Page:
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Articles : Wacken Open Air 2018 Review – Day One

By on August 3, 2018

Photo by Olaf Malzahn
www.wacken.com

pilgrimage
a trip, often a long one, made to a holy place for religious reasons.

There is no doubt that for myself and many other metal fans, a trip to Wacken is a pilgrimage in the truest sense of the word. Denim vests, black shirts, goodwill and comradery were all palpable as we made the final leg of our journeys via shuttle bus from Izehoe to the village of Waken. Although German is the predominant language spoken at Wacken, it has been impressive to see how many people have travelled from far and wide to be here; flags from all around the globe can be seen everywhere you look.

Wacken has a reputation for its wet weather and lots of mud, but this year we have been blessed with blue skies and summer weather. Ideal conditions for enjoying the festival – The gumboots I cautiously packed won’t see the light of day, thankfully.

Although I’ve been to plenty of festivals in Australia and the UK, I can honestly say that Waken is totally unique, its like nothing I’ve seen before; A small rural village and 280 hectares of farming land transforms (for the best part of a week) into what is essentially a city with a population of 75,000+. But more impressive than the sheer size of the event, is the fact that the tiny village of Waken and its residents totally embrace the festival; Wacken Open Air clearly means a lot to the community. Residents turn their front lawn’s into pop up metal bars and food outlets, and the local children make money selling water and beer to thirsty travellers. 75,000 tickets are sold to the festival but given the festivity in the village itself who really knows how many metalheads are in Waken this weekend?! Regardless, its highly impressive to see the village become the undisputed capital city of Heavy Metal for a week.

After the formalities of checking in and setting up camp we made our way to the festival grounds. Apon entry I was struck by an almost Mad Max post-apocalyptic vibe of the place. I thought I knew what I was in for, but Waken is far bigger than I could have imagined. In addition to the live music, there are 100 food outlets, 300 non-food outlets, live entertainment performances, a gaming stadium and many other activities on offer. Despite the abundance of extracurricular activities, the line up is too good to refuse so most of my time on the festival grounds is spent watching the bands. Highlights included Florida death metal in Gruesome and some of the best black metal bands on the planet; Behemoth, Belphegor and Gaahl’s Wyrd. However, the headliners, Judas Priest, were clearly the highlight of the day.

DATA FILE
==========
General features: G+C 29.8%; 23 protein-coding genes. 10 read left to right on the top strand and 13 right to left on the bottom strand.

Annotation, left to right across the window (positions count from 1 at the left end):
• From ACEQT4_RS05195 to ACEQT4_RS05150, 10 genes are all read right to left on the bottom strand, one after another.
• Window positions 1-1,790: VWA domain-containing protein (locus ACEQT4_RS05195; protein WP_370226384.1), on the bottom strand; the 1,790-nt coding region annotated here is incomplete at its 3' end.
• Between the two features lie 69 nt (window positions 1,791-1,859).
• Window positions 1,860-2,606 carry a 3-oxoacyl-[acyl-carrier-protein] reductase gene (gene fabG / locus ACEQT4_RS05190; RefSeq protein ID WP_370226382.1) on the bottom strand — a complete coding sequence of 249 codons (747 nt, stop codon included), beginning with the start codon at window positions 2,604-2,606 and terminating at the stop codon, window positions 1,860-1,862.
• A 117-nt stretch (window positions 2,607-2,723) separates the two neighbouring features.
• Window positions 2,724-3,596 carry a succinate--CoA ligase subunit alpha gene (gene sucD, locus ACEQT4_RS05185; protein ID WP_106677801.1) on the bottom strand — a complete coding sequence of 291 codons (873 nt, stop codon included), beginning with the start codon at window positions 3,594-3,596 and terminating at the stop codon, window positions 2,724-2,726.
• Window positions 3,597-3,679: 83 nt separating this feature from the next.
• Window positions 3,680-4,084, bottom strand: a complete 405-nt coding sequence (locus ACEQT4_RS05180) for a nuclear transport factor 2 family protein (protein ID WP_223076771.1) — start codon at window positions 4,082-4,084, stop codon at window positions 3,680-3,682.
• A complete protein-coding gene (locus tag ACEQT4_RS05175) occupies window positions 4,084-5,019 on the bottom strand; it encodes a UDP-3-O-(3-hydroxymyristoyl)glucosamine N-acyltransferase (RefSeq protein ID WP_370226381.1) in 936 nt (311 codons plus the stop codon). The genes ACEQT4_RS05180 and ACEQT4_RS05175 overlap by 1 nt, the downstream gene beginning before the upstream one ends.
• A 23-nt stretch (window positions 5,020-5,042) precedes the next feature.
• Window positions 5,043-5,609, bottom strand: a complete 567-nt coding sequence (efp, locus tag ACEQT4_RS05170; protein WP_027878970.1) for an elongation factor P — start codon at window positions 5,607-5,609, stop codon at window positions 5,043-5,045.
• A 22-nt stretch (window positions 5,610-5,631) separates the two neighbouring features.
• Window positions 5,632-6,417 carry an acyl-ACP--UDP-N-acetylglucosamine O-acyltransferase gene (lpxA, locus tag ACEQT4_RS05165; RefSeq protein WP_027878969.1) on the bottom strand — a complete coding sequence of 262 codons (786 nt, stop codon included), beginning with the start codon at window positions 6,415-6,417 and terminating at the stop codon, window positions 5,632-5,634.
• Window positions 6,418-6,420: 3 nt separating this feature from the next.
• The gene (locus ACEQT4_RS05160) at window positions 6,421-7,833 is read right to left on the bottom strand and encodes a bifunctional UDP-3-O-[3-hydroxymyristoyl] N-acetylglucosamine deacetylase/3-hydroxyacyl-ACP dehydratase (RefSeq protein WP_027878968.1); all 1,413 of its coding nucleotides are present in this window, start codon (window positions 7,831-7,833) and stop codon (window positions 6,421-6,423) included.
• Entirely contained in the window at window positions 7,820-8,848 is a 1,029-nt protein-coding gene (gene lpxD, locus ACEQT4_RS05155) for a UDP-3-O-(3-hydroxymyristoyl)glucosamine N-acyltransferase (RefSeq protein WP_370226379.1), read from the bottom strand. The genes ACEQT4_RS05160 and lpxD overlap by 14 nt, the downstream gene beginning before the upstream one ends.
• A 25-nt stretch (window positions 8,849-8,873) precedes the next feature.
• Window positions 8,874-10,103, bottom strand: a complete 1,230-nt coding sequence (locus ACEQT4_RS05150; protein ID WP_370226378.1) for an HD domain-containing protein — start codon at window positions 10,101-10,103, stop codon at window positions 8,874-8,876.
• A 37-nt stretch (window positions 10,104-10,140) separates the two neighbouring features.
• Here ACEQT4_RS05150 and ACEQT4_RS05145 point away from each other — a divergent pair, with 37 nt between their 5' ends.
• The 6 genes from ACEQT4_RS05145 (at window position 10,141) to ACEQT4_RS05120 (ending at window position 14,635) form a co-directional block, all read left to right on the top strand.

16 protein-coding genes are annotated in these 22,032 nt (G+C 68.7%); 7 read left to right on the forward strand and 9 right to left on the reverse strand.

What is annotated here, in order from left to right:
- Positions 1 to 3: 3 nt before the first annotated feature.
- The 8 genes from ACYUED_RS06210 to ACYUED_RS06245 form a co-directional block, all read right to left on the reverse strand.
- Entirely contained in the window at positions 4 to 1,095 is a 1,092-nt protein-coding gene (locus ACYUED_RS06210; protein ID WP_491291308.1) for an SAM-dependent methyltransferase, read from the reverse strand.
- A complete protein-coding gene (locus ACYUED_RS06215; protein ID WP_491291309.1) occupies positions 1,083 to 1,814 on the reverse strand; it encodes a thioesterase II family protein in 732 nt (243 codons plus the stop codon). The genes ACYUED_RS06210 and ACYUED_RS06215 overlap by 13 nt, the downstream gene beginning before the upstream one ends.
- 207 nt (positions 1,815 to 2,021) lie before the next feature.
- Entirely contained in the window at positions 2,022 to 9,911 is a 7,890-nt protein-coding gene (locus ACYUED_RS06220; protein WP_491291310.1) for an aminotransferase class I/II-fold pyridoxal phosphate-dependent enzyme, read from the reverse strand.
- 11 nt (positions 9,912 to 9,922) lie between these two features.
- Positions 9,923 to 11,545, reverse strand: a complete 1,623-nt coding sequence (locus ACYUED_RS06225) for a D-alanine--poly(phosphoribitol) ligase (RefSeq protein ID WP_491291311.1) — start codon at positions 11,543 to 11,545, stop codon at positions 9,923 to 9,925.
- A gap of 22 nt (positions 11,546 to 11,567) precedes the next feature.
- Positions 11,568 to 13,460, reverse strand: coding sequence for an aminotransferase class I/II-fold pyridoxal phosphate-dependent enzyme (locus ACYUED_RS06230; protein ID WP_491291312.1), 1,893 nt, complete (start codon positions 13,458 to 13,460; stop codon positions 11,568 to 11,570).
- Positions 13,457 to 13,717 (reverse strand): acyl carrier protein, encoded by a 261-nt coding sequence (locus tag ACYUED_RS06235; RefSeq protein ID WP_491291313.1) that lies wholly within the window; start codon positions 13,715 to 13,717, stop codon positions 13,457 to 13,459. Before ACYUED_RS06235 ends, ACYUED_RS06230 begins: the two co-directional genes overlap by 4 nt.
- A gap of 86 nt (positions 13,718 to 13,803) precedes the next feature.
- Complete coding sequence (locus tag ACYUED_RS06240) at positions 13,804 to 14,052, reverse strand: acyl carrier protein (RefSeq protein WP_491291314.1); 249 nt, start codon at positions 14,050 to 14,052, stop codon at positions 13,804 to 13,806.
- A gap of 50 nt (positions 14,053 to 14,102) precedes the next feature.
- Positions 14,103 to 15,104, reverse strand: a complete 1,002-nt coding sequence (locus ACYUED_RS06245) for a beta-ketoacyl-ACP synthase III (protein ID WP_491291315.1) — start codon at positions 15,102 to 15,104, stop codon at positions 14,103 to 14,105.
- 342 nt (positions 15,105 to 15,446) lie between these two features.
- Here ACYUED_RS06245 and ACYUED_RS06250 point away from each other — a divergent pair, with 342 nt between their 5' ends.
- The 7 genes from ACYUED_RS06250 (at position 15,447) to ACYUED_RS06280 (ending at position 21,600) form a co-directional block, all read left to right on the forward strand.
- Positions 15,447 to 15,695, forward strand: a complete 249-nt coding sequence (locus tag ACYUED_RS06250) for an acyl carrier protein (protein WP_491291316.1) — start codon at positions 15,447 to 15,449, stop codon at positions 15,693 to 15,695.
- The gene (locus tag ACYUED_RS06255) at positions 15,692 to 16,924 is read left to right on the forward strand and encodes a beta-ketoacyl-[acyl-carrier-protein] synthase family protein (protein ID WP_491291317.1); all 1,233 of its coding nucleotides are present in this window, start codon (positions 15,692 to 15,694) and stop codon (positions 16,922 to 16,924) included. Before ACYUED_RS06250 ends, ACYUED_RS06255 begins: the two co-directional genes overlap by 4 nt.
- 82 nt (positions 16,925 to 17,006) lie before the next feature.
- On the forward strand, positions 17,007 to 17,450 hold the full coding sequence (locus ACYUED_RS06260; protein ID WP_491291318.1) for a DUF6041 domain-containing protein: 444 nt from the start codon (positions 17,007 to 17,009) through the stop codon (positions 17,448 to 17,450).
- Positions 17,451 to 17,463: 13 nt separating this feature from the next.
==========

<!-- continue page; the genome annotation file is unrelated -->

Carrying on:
Judas Priest is an all-time classic act and despite the absence, if KK and Glenn for much if the set (can you really still be Judas Priest without the founding axe slingers?!), their performance was up there with the best I can remember seeing. Absolutely phenomenal. I’m staggered by how good  Halford’s voice is – belting out metal anthems with the same gusto that he did in his younger days. Glenn Tipton has recently stepped away from touring with the band due to his battle with Parkinson’s disease, so it was especially heartening to see him join the band for a 3 pronged British Steel era encore of “Metal Gods”, “Breaking the Law” and “Living After Midnight”. What an epic conclusion to an epic day.

Whilst I’m at risk of repeating myself, the scale of this festival is truly unfathomable, and after 29 years of expansion and fine-tuning, it would seem that the organisers have thought of every last detail to make the experience as positive as possible for the people attending.

If like me, attending Wacken was at the top of your bucket list, don’t hesitate to get your ticket and attend next year. The mecca of heavy metal is everything you would have dreamed of and much, much more. 2019 is the 30th year of Wacken Open Air, so who knows what the organisers have in store.

1 day down, 2 more days of Wacken Open Air to go. How good is heavy metal?!

About

Chris is a long time metal enthusiast and advocate for Australian heavy music scene. Chris grew up in Perth, Western Australia and is a past member of modern melodeath act Let's Kill Uncle. Currently residing in London, UK.